Despite recent signs of weakening oil demand as Europe grapples with a new wave of COVID cases, the crude oil futures market structure still points to demand beginning to outpace supply in the second half of 2021, analysts tell Reuters.
The front-month spread of the Brent Crude futures prices flipped to contango in March, pointing to weaker demand and an oil oversupply in the immediate term.
Last week, the nearest Brent Crude contract for May was trading at a discount to the next-month contract, the June contract, for the first time since January this year. The contango—the structure in which the front-month price is lower than prices in future months—points to an oversupply on the market. Only the nearest contract was in contango, but the weakness in the backwardation in recent days has exacerbated concerns over near-term oil demand.
Early on Wednesday, the May contract continued to trade in a $0.15 a barrel contango versus the June contract. Related: Will 2021 Mark The Start Of A Major Shale Recovery?
However, the remaining contracts further out on the futures curve remain in backwardation, the state of the market signaling tighter supplies with prompt prices higher than those further out in time. The six-month Brent spread, the difference between the May and November contracts, is still in a deep backwardation of over $2 a barrel, which, analysts say, continues to point to the oil market rebalancing in the second half of this year with demand starting to exceed supply.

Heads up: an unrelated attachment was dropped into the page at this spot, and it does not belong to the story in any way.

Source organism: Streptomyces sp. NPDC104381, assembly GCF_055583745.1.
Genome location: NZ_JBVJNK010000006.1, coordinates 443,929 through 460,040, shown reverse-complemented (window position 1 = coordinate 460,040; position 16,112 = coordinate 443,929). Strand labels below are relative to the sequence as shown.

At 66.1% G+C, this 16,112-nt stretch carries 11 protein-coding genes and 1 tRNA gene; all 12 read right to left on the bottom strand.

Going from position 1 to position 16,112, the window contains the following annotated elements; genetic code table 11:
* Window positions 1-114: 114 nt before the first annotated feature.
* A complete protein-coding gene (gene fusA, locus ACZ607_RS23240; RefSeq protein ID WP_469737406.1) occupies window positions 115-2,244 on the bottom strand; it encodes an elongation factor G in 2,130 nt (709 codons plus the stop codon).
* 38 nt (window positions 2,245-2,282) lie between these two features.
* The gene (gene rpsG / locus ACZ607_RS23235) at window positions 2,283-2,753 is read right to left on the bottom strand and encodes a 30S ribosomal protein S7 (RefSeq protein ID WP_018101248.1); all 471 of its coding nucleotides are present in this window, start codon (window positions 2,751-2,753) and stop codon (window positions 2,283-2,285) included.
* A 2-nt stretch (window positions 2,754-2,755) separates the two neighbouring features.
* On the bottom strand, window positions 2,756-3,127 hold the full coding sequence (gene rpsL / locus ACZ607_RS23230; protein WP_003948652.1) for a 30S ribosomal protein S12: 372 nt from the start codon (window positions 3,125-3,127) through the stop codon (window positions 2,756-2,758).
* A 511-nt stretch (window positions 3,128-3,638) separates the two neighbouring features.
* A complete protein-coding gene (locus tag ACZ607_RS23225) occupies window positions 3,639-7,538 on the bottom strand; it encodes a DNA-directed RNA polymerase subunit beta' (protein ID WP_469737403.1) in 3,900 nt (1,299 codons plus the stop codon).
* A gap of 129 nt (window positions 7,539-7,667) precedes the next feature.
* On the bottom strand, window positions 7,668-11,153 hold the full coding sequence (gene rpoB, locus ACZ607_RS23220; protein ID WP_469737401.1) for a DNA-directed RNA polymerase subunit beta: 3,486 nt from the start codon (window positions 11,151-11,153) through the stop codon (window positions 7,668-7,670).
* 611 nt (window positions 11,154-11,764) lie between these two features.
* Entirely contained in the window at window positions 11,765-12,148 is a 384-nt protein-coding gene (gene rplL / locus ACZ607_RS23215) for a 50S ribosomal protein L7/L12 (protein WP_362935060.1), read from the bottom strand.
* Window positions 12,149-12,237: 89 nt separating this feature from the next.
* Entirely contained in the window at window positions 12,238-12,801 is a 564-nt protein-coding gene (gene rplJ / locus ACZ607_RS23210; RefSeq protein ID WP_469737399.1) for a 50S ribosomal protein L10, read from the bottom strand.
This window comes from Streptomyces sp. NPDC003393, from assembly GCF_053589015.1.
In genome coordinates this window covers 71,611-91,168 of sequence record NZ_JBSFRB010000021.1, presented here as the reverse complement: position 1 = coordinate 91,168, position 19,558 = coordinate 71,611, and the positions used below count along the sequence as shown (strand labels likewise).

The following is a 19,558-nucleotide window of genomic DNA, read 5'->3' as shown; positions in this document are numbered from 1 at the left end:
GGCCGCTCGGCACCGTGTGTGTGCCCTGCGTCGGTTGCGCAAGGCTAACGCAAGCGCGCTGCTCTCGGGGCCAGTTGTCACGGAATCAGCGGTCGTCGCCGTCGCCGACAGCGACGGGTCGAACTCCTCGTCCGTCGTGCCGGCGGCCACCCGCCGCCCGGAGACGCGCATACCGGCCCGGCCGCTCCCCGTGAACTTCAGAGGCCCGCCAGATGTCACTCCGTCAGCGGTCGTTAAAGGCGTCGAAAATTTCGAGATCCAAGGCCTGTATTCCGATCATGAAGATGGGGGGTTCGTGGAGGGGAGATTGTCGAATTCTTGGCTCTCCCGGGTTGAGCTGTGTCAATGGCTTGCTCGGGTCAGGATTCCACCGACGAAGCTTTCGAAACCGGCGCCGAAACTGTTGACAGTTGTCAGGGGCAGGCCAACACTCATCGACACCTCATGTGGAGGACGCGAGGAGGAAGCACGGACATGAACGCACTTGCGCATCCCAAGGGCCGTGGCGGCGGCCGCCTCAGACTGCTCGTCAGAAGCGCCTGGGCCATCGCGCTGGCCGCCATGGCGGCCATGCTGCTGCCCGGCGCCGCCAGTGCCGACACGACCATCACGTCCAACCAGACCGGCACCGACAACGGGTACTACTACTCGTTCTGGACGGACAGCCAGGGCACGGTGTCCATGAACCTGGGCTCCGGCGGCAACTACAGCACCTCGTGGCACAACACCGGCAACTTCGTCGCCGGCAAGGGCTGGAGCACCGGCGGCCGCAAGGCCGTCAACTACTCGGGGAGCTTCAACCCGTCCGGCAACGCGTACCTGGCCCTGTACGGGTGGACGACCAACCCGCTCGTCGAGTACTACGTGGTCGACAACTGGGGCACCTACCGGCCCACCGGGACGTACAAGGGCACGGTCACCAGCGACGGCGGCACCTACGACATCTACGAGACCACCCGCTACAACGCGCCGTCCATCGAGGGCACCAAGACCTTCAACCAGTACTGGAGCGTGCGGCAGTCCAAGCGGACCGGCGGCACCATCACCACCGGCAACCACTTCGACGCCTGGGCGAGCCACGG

Analysts at Energy Aspects remain bullish on the prospects of oil demand recovery in the second half of the year, despite the recent build-up of inventories amid renewed lockdowns in major European economies.
“We remain bullish (on) summer crude prices and spreads,” Energy Aspects told Reuters.
Demand has been weaker in recent weeks, with lockdowns in Europe and signs emerging from the physical market that spot oil demand was not as strong as oil futures prices had suggested.
By Tsvetana Paraskova for Oilprice.com
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Moreover, the recent slowdown in the impressive surge in oil prices since December last year is due to concerns over major European economies bringing back lockdowns.
The prices will soon resume their surge led principally by China and also the recovering US economy.
Dr Mamdouh G Salameh
International Oil Economist
Visiting Professor of Energy Economics at ESCP Europe Business School, London